À Tout de Suite


Laura Clifford of Reeling Reviews
Laura Clifford 
À tout de suite
Robin Clifford of Reeling Reviews
Robin Clifford 

Lili (Isild Le Besco, "Sade," "Girls Can't Swim") is an art student living with her seemingly disinterested family and bored with her current boyfriend.  When she sets eyes on bad boy Bada (Ouassini Embarek, "The Good Thief") it's love at first sight, but when he and his partner Alain (Nicolas Duvauchelle, "Trouble Every Day") must run from the law after a high profile armed robbery, Lili must decide whether she wants to leave her entire life behind "À tout de suite."

Laura:
Writer/director Benoît Jacquot ("The School of Flesh, "Sade") takes the real life tale of Elisabeth Fanger (from her memoir "When I was 19") and makes it the basis of a faux Nouvelle Vague film, a black and white Godardian bandits on the run saga that morphs into a character study of a young woman reinventing herself.  Cinematographer Caroline Champetier ("Cet amour-là") sets Isild Le Besco in every kind of light, from bleached out sunlight to backlit darkness and the mysterious planes of the star's face are loved by her camera.

The bourgeois nineteen year-old takes advantage of every opportunity for adventure.  When an older man (twenty-three year old Gerard, a colleague of Bada's) offers her and a girlfriend a glass of champagne, she hits him up for lunch as well, then loses all interest when she spies the exotic Moroccan.  She loves Bada's sleek looks and the way he flashes cash and the expensive bracelet he buys her binds them.  When television news reports show Gerard and a bank employee dead in a robbery/hostage situation, Lili realizes her lover is a bank robber, but she's excited by his predicament and harbors him and Alain in her bedroom, then leaves everything when Alain's girlfriend Joelle (Laurence Cordier) arrives with a getaway car.  After a brief stay in a country hideout, the foursome head for Spain and are jubilant when they and their cash get through customs.

'It was the good life.  I don't know if it was actual life.' Lili says as foursome shop and stay in fancy hotels, but by the time they make it to Tangiers, the guys are having trouble passing money and when Lili's arbitrarily held by Greek customers, Alain considers her a hot commodity.  Suddenly, Lili and Bada's plans to hook up if they're ever separated have hit a snag and the young girl finds herself abandoned in Southern Europe without a friend to turn to.

For all the urgency of its title and number of its locations, "À Tout de Suite" is a meandering film, the indulgence of a bored teenager.  What makes it a draw is its minimalist style and the story's odd turns.  Bada's disappearance from the film is as unexpected as Janet Leigh's was for "Psycho's" original audiences, the film's second half like the first only in style. And Jacquot has really excelled at recreating another era - the movie feels like a lost New Wave film just coming to light.  Jacquot favors his characters and their transportation (cars, boats, trains) over their eventual locations, accentuated by his favoring of closeups and only using music for scenes of travel.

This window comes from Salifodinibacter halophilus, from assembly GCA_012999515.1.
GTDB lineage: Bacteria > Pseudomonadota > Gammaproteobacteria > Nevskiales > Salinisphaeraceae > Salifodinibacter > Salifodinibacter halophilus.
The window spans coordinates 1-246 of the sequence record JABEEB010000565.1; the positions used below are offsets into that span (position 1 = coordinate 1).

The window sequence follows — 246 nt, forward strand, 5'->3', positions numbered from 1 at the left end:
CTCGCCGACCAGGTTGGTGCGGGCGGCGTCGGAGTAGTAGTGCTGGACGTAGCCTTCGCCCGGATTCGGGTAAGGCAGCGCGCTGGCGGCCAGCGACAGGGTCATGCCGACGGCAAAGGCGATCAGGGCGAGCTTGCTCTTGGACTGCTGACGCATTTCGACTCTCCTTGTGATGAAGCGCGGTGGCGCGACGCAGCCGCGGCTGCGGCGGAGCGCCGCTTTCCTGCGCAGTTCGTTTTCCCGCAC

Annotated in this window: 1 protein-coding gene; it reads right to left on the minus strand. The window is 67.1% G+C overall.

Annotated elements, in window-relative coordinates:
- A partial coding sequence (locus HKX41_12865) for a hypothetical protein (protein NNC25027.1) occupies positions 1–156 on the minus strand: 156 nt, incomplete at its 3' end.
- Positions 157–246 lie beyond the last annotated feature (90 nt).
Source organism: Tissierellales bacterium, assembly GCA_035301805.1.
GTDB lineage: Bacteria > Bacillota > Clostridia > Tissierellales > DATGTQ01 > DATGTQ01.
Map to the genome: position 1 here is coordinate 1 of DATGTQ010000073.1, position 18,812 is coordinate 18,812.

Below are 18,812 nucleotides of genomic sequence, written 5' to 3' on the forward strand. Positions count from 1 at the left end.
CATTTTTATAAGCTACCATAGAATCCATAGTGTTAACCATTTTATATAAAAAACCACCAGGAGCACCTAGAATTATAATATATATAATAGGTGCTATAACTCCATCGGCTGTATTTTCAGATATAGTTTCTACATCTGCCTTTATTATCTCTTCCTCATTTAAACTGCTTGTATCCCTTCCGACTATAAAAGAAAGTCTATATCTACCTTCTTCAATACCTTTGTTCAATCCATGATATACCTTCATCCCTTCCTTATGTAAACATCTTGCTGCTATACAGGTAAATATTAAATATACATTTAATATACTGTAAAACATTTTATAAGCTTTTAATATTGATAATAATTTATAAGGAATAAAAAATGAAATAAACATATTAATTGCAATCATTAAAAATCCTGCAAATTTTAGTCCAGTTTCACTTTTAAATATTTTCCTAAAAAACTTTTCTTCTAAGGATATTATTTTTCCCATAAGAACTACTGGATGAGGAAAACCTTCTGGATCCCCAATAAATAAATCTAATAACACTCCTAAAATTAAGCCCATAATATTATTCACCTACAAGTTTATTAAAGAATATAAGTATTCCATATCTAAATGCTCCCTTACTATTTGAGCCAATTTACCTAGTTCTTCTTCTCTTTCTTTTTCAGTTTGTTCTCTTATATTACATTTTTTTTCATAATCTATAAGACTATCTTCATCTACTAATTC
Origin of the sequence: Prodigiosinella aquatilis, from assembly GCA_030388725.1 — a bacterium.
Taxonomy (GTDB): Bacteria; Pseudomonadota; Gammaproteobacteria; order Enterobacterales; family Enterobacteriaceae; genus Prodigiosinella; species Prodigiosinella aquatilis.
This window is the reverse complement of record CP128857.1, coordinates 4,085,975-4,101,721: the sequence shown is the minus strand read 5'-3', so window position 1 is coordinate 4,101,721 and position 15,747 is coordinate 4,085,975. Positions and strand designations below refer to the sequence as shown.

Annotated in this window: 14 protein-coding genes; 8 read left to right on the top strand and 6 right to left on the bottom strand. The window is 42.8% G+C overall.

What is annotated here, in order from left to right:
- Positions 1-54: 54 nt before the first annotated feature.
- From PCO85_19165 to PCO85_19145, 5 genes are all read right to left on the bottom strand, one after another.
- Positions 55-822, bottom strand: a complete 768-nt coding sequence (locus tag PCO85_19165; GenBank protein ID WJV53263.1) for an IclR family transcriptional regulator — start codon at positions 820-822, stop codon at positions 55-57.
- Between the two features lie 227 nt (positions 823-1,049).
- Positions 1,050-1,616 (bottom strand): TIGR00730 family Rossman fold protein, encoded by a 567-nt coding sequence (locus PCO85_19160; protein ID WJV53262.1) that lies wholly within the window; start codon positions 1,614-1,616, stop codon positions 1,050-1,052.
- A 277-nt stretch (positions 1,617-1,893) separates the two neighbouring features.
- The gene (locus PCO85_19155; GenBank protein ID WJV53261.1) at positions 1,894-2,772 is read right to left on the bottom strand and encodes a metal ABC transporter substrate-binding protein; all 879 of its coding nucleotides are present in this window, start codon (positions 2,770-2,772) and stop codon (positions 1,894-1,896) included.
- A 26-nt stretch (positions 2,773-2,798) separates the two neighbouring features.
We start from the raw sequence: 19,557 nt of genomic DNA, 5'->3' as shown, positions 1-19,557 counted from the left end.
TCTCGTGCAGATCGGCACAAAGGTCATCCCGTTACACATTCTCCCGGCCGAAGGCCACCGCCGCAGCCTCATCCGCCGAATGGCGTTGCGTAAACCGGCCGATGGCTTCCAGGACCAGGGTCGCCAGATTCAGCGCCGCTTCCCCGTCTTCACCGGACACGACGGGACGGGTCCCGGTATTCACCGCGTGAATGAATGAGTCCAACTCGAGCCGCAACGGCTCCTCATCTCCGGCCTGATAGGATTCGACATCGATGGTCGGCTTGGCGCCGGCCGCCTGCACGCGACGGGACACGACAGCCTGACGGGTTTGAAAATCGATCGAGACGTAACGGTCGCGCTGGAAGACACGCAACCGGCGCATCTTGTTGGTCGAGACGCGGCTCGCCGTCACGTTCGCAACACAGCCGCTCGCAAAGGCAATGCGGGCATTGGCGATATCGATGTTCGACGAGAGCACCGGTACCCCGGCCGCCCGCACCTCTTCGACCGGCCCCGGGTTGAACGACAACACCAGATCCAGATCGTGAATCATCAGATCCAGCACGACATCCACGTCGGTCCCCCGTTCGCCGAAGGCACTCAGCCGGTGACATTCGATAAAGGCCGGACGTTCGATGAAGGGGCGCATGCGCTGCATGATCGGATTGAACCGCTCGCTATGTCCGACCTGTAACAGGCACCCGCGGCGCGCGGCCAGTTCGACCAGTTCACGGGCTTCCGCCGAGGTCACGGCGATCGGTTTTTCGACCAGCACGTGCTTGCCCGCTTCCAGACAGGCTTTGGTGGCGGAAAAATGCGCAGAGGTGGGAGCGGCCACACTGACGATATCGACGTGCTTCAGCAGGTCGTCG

Lili may not be the most likable heroine, defined as she is by her own desires, but she's a most attractive traveling companion and her odyssey attains a dreamlike quality.  'We have several lives,' her mother observes after she's paid the price for her impulsive youth.  'What if only one is real?' the unnamed girl replies (Lili and Bada are screenplay names that are never heard in the actual film), before defining herself once again with the romantic notion of her lost lover.

B

Robin:
Director Benoit Jacquot is quite obviously influenced by the films of Jean-Luc Godard (“Breathless” came barreling to mind as I watched “A Tout de Suite”) and his latest work benefits and suffers in a similar fashion to the legendary Godard’s oeuvres.

A Tout de Suite” is languid, minimalist filmmaking that makes its 95-minute runtime seem way too long as Caroline Champetier’s camera lingers for long moments on scenes where little if anything happens. But, there is an intriguing quality about the film that compels the viewer to watch as Lili (Isild le Besco) runs from her staid life with her father and into the arms Bada (Ouassini Embarek) a mysterious young Moroccan bank robber.

One would think that a story about crime and going on the lam would be taut and tense. Not so here, though, in what is more characters study about a naïve 19-year old smitten by a life of danger. Le Besco is an unusual looking young lady who has presence as the character Lili. It helps that the camera likes her unusual beauty. The rest of the cast carries through the film’s minimalism but are overshadowed by the main character.

The film, in faux black and white video, lacks the crispness and shading of real B&W film stock, giving the film a forced “art” look that may have been better served with desaturated colors instead.

A Tout de Suite” is a sometimes-interesting film, particularly its first 30 minutes, but runs on long after the intrigue ends and Lili learns that promises can be broken. She is left adrift and must fend for herself but with a newfound sense of independence. More story and less scenic rambling, and some liberal cutting, would make this more appealing to more people. Its languid pace kept me at arm’s length. I give it a C+.

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